Be Happy When Stock Prices Fall (Really)

Here is a quick overview of today’s movements in the stocks I “follow” on my Seeking Alpha homepage:

sastocks

As you can see, the price of every single company that I follow went down today. For some people that try to buy a stock at $30 and sell it at $70, that is bad news. It means they are losing money.

But if you craft a long-term strategy and think like a business owner, you will develop the kind of wiring that appreciates falling stocks because it matches your goals. When I invest, I am trying to buy the most future profits (in the form of dividends and retained earnings) at the lowest price I can, adjusted for risk. I make an exception here and there to DRIP into a high quality stock, or set aside 3-5% of the portfolio for speculation, but aside from those two exceptions, that’s what I’m about.

When you can identify your long-term goal in clear terms, it allows you to view fluctuations in the marketplace with more clarity. To use a company from the list above as an example, I’ll show you what I mean with Procter & Gamble.

Going into today, Procter & Gamble traded at $77.37. Now, it trades at $76.66. The company experienced a decline of almost 1% today. Yet that decline was not due to anything that directly affected the current or future earnings power of the consumer giant. If I were setting aside, say $1,000, to invest in Procter & Gamble, the stock is a little bit more attractive and less risky than it was yesterday. Yesterday, that $1,000 would have bought you 12.92 shares of P&G that generate $51.16 in earnings and $31.08 in cash dividends that get sent your way. Today, that same $1,000 would have bought you 13.04 shares of P&G that would be generating $51.63 in annual earnings and $31.37 in cash dividends.

Sure, the difference is small, because we are only taking a snapshot of one day’s fluctuation that was not even 1%. But still, the general trend is clear: the lower price gives you more profits and dividends. People might think you’re weird or just kidding around when you say that you root for lower prices, but it is the best way to accomplish my goal of buying the most future profits at the lowest possible price. It’s about thinking like a business owner, as opposed to someone who owns a two or three letter symbol that goes up and down every day.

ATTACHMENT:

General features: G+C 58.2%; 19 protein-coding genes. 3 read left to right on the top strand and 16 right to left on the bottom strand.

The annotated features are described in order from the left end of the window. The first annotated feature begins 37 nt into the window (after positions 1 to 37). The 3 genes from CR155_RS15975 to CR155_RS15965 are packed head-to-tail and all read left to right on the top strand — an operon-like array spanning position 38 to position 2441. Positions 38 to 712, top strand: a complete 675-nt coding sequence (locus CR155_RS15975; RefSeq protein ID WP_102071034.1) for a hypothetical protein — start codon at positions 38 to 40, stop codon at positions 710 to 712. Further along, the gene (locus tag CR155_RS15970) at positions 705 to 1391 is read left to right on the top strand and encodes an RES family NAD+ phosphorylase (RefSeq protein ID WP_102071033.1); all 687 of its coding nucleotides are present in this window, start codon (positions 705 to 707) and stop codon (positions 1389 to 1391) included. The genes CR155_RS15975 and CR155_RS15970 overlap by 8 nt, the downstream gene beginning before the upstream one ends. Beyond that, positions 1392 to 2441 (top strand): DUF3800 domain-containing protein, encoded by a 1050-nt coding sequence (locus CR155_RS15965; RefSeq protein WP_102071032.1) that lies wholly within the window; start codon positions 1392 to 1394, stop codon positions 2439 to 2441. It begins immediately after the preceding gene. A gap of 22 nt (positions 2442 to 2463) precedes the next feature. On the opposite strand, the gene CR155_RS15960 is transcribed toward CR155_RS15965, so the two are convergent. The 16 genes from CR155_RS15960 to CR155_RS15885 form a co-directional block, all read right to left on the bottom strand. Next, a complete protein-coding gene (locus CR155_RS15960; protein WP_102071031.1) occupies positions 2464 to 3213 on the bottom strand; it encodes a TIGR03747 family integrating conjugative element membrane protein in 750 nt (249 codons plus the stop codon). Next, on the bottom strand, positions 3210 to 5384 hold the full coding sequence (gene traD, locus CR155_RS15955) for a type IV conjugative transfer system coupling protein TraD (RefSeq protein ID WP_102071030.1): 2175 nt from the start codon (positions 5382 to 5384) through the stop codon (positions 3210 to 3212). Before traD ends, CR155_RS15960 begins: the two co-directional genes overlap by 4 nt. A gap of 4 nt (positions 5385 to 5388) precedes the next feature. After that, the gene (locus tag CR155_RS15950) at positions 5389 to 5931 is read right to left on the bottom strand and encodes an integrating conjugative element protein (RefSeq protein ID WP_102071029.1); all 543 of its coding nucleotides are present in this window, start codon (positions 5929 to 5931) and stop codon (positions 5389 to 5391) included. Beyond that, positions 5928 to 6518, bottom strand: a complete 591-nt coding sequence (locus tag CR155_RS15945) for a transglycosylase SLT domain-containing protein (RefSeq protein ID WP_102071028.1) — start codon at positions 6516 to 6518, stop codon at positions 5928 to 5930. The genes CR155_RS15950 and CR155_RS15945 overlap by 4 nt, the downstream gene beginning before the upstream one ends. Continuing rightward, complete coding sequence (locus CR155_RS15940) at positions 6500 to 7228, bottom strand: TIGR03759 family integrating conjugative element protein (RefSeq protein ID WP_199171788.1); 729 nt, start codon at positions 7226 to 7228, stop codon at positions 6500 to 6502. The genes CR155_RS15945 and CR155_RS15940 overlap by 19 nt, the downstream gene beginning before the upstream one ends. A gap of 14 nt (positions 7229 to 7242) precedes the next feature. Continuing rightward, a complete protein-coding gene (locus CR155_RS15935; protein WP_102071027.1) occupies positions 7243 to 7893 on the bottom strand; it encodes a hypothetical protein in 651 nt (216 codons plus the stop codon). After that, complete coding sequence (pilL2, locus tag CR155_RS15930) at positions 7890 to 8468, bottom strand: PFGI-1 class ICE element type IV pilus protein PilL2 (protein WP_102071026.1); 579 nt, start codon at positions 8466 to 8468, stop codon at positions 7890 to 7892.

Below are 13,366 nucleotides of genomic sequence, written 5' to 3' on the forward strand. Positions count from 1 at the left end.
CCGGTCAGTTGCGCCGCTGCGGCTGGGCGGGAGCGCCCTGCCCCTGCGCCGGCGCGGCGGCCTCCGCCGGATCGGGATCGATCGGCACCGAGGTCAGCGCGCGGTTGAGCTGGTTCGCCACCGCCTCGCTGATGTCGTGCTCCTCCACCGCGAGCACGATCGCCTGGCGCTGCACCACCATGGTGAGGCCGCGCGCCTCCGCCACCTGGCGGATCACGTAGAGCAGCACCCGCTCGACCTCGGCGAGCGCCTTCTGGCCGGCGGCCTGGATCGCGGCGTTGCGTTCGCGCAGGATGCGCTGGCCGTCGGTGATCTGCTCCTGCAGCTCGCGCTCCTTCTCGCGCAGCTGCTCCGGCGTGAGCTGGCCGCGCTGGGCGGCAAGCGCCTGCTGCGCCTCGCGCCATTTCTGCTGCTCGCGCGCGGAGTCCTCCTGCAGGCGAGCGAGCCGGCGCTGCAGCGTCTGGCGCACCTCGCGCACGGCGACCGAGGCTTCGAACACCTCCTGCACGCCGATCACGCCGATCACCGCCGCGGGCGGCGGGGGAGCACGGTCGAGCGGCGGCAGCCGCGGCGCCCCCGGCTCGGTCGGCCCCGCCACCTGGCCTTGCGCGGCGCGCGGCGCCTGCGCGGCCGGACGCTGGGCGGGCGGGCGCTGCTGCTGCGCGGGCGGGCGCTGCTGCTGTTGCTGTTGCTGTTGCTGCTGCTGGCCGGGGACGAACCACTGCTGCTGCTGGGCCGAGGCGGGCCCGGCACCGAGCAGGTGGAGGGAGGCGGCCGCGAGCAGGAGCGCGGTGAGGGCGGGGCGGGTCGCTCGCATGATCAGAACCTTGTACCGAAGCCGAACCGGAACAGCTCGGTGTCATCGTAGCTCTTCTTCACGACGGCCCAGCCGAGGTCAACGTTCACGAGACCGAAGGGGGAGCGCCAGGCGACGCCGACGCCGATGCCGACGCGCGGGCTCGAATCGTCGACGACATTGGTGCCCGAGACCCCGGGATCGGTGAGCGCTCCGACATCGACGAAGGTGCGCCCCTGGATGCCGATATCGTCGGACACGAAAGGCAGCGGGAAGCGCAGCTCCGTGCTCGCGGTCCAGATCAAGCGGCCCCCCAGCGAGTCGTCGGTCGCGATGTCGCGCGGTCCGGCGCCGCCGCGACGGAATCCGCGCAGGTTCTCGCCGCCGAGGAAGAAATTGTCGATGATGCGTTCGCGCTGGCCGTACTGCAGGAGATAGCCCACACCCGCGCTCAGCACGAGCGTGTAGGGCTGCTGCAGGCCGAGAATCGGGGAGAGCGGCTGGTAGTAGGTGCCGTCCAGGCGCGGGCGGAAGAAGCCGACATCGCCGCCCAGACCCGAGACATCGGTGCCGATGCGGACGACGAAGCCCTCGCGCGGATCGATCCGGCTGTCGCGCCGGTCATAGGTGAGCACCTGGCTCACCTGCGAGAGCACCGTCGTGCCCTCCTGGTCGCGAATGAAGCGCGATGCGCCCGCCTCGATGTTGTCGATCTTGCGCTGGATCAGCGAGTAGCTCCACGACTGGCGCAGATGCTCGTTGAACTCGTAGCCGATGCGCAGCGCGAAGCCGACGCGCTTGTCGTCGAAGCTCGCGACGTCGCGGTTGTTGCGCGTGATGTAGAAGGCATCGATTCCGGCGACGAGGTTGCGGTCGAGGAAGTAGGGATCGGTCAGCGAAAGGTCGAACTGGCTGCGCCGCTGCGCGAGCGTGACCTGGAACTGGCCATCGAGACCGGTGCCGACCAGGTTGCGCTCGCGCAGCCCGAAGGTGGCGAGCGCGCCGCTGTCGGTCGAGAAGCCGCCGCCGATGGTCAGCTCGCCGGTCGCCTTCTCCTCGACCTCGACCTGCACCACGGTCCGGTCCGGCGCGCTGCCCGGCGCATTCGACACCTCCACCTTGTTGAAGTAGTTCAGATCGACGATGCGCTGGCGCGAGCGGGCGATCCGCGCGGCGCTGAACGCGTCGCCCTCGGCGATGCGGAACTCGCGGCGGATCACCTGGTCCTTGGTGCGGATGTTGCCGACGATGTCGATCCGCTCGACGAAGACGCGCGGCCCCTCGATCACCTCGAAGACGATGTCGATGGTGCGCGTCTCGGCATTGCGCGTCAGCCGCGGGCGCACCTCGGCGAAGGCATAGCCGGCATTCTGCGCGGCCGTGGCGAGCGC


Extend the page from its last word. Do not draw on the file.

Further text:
Warren Buffett gave a great analogy a couple years ago that explained the folly of wanting higher prices if you expect to be a net purchaser of stocks over the coming 10+ years. He said that getting excited about rising stock prices is about the same as getting excited about higher gas prices simply because you’re sitting on a full tank of gas. And Buffett got that analogy straight out of the Benjamin Graham textbook. Graham said that, all else equal, each dollar increase represents a stock becoming riskier, and each dollar decrease in share price represents a stock becoming safer because you have more of a margin of safety for things to go wrong.

And even if you are already a shareholder of P&G, it still makes sense for you to root for lower stock prices if you have the mindset of a long-term owner. Like 3/5 of the S&P 500 companies, Procter & Gamble is currently buying back its stock. Considering that earnings per share increasing at a faster rate the lower the stock price, it is in your long-term financial interest to root for a lower price for the execution of those buybacks. Also, if you choose to reinvest the dividends back into the company that pays them, it makes sense to want lower prices because your ownership stake represents more earnings and results in more dividends.

The trick is to spend your time focusing on companies that you know are so good that when they fall in price, you’ll load up the truck and buy more. Every financial advisor tells you to “buy companies you understand”, and sometimes, some bits of information get repeated so many times that we stop thinking about them when we hear them. But in my mind, that is one of the four or five most important things to keep in mind when investing. Coca-Cola is a pretty easy brand to understand. If the stock falls 30%, all you have to do is walk to a grocery store, stand in the soda aisle for a couple minutes, and watch people come by and grab Coca-Cola, Sprite, Powerade, Diet Coke, etc., and you’ll tangibly see that the business itself is humming along as always. Even during the worst of the 2008-2009 recession, Coca-Cola still achieved 25-30% returns on equity and gave shareholders a dividend hike. When you are dealing with a company of that high quality, it should be easy to load up when the price falls.

It takes some adjustment, but life gets a lot more fun when you root for lower stock prices. It’s not something you can share with your friends. They won’t understand. They’ll think you’re straight out of bizarro world. But if you want to think like an owner, and buy blocks of stock today that you intend to hold and watch compound for decades, those “red down arrows” will become your best friend.